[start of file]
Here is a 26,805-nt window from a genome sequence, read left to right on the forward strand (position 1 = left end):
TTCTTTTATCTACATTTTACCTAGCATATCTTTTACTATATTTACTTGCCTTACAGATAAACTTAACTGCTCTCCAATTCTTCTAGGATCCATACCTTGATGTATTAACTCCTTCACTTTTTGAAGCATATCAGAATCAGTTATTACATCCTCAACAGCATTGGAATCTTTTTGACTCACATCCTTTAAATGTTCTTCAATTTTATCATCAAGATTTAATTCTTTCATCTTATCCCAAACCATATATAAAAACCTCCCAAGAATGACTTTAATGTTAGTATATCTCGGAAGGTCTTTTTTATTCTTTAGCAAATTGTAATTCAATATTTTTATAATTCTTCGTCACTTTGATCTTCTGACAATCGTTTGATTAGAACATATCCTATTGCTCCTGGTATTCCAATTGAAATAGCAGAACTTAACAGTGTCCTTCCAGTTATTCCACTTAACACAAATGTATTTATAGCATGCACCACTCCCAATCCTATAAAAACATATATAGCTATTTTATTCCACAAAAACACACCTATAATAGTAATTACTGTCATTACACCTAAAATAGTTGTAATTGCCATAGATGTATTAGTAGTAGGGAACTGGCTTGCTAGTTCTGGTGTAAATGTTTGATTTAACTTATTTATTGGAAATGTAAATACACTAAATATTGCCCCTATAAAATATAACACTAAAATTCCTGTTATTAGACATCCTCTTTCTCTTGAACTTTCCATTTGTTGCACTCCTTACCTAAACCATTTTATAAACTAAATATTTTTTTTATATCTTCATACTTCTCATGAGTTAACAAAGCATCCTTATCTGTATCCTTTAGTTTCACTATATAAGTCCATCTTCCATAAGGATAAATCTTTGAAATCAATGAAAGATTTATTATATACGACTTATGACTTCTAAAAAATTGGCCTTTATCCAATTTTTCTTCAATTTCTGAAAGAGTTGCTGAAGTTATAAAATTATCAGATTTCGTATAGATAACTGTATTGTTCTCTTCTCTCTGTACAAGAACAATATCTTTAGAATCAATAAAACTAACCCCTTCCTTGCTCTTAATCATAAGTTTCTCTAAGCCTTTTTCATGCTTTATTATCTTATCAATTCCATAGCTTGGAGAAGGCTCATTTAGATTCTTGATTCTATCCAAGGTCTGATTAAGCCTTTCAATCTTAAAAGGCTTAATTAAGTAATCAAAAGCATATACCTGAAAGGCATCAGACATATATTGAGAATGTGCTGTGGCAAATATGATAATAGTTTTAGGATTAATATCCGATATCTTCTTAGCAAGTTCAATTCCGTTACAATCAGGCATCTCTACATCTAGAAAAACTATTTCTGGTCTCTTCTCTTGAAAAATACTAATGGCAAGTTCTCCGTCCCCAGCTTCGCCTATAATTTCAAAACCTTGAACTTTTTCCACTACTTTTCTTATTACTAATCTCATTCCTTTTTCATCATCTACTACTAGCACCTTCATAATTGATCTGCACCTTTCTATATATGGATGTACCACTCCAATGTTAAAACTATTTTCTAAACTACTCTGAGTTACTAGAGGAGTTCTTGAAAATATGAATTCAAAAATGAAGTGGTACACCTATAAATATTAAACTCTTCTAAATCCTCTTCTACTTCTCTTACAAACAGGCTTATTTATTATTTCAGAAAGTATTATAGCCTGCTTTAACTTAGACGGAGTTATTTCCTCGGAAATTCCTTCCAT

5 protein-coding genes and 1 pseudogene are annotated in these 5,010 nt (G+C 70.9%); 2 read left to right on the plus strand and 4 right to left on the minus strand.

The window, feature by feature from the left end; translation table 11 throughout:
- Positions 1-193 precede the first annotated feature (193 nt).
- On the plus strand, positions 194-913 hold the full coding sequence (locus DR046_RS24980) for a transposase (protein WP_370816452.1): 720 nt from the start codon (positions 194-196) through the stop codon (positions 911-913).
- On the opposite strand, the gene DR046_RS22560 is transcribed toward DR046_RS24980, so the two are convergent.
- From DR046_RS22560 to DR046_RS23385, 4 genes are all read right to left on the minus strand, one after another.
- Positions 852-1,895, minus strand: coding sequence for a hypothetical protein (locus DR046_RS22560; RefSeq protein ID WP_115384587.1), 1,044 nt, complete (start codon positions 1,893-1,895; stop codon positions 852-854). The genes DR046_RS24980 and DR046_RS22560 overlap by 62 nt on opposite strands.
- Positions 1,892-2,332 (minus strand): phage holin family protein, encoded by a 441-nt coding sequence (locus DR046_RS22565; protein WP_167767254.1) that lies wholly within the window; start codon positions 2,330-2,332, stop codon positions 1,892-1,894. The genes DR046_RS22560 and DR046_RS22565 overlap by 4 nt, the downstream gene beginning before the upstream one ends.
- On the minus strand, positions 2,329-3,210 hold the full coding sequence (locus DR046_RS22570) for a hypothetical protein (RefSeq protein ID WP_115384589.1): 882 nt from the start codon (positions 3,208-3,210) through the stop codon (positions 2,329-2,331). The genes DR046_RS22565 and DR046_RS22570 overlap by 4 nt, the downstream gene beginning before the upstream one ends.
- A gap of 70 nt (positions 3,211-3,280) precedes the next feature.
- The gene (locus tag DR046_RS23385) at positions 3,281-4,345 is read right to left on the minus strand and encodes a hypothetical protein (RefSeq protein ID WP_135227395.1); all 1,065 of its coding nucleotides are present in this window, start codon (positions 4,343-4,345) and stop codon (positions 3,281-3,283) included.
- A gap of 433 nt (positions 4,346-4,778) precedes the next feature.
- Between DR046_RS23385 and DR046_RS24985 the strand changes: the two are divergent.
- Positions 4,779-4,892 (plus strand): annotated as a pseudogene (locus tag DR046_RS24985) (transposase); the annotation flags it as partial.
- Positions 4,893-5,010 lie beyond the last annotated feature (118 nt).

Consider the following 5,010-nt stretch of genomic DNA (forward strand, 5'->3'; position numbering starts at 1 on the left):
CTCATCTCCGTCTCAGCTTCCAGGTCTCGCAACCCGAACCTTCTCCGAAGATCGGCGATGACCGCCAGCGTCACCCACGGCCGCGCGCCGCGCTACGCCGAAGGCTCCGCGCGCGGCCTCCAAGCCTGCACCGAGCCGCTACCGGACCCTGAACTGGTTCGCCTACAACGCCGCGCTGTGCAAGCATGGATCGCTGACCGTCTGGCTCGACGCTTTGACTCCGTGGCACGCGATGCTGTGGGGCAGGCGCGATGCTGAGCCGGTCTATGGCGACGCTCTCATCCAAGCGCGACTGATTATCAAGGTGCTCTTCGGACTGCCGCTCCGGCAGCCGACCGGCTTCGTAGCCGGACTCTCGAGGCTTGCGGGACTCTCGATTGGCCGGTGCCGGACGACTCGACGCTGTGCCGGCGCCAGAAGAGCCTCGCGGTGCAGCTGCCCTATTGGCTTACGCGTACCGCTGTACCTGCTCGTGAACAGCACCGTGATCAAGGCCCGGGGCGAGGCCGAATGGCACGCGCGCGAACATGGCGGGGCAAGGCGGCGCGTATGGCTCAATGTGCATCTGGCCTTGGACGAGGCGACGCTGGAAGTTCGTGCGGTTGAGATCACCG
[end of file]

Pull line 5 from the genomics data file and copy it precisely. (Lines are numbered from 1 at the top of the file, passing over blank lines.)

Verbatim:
- Positions 1-193 precede the first annotated feature (193 nt).